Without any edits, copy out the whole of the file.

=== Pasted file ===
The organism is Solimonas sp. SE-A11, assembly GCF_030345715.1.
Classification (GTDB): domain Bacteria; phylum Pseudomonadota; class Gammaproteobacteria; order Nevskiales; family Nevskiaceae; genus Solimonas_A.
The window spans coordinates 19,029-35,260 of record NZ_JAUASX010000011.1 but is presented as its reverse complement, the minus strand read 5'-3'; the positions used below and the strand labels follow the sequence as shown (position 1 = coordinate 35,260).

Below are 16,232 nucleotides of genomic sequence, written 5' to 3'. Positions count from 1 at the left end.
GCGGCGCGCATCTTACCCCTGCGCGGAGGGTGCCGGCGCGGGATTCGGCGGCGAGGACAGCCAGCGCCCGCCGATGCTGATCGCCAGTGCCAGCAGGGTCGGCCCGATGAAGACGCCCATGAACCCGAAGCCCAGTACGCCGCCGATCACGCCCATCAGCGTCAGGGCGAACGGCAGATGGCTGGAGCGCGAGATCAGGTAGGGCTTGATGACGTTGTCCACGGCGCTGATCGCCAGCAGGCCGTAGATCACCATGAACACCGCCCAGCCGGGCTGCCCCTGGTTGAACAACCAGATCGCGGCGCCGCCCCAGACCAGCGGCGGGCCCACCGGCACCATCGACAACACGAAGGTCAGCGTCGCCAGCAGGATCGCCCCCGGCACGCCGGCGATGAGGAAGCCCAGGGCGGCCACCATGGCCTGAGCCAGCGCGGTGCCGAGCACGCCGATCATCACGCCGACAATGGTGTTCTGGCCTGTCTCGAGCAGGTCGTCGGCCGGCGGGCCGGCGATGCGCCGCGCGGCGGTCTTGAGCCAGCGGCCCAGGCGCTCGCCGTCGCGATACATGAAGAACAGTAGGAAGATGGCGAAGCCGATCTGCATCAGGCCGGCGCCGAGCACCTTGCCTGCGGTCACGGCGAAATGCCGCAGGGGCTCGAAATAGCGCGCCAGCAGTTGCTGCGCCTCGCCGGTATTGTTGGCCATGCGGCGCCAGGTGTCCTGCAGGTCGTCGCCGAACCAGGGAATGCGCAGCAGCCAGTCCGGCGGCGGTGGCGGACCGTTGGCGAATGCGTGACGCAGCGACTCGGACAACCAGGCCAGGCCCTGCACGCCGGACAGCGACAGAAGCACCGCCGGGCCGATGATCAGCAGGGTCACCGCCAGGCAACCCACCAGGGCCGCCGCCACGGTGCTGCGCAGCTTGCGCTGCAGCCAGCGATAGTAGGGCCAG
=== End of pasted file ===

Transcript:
The organism is Solimonas sp. SE-A11, assembly GCF_030345715.1.
Classification (GTDB): domain Bacteria; phylum Pseudomonadota; class Gammaproteobacteria; order Nevskiales; family Nevskiaceae; genus Solimonas_A.
The window spans coordinates 19,029-35,260 of record NZ_JAUASX010000011.1 but is presented as its reverse complement, the minus strand read 5'-3'; the positions used below and the strand labels follow the sequence as shown (position 1 = coordinate 35,260).

Below are 16,232 nucleotides of genomic sequence, written 5' to 3'. Positions count from 1 at the left end.
GCGGCGCGCATCTTACCCCTGCGCGGAGGGTGCCGGCGCGGGATTCGGCGGCGAGGACAGCCAGCGCCCGCCGATGCTGATCGCCAGTGCCAGCAGGGTCGGCCCGATGAAGACGCCCATGAACCCGAAGCCCAGTACGCCGCCGATCACGCCCATCAGCGTCAGGGCGAACGGCAGATGGCTGGAGCGCGAGATCAGGTAGGGCTTGATGACGTTGTCCACGGCGCTGATCGCCAGCAGGCCGTAGATCACCATGAACACCGCCCAGCCGGGCTGCCCCTGGTTGAACAACCAGATCGCGGCGCCGCCCCAGACCAGCGGCGGGCCCACCGGCACCATCGACAACACGAAGGTCAGCGTCGCCAGCAGGATCGCCCCCGGCACGCCGGCGATGAGGAAGCCCAGGGCGGCCACCATGGCCTGAGCCAGCGCGGTGCCGAGCACGCCGATCATCACGCCGACAATGGTGTTCTGGCCTGTCTCGAGCAGGTCGTCGGCCGGCGGGCCGGCGATGCGCCGCGCGGCGGTCTTGAGCCAGCGGCCCAGGCGCTCGCCGTCGCGATACATGAAGAACAGTAGGAAGATGGCGAAGCCGATCTGCATCAGGCCGGCGCCGAGCACCTTGCCTGCGGTCACGGCGAAATGCCGCAGGGGCTCGAAATAGCGCGCCAGCAGTTGCTGCGCCTCGCCGGTATTGTTGGCCATGCGGCGCCAGGTGTCCTGCAGGTCGTCGCCGAACCAGGGAATGCGCAGCAGCCAGTCCGGCGGCGGTGGCGGACCGTTGGCGAATGCGTGACGCAGCGACTCGGACAACCAGGCCAGGCCCTGCACGCCGGACAGCGACAGAAGCACCGCCGGGCCGATGATCAGCAGGGTCACCGCCAGGCAACCCACCAGGGCCGCCGCCACGGTGCTGCGCAGCTTGCGCTGCAGCCAGCGATAGTAGGGCCAG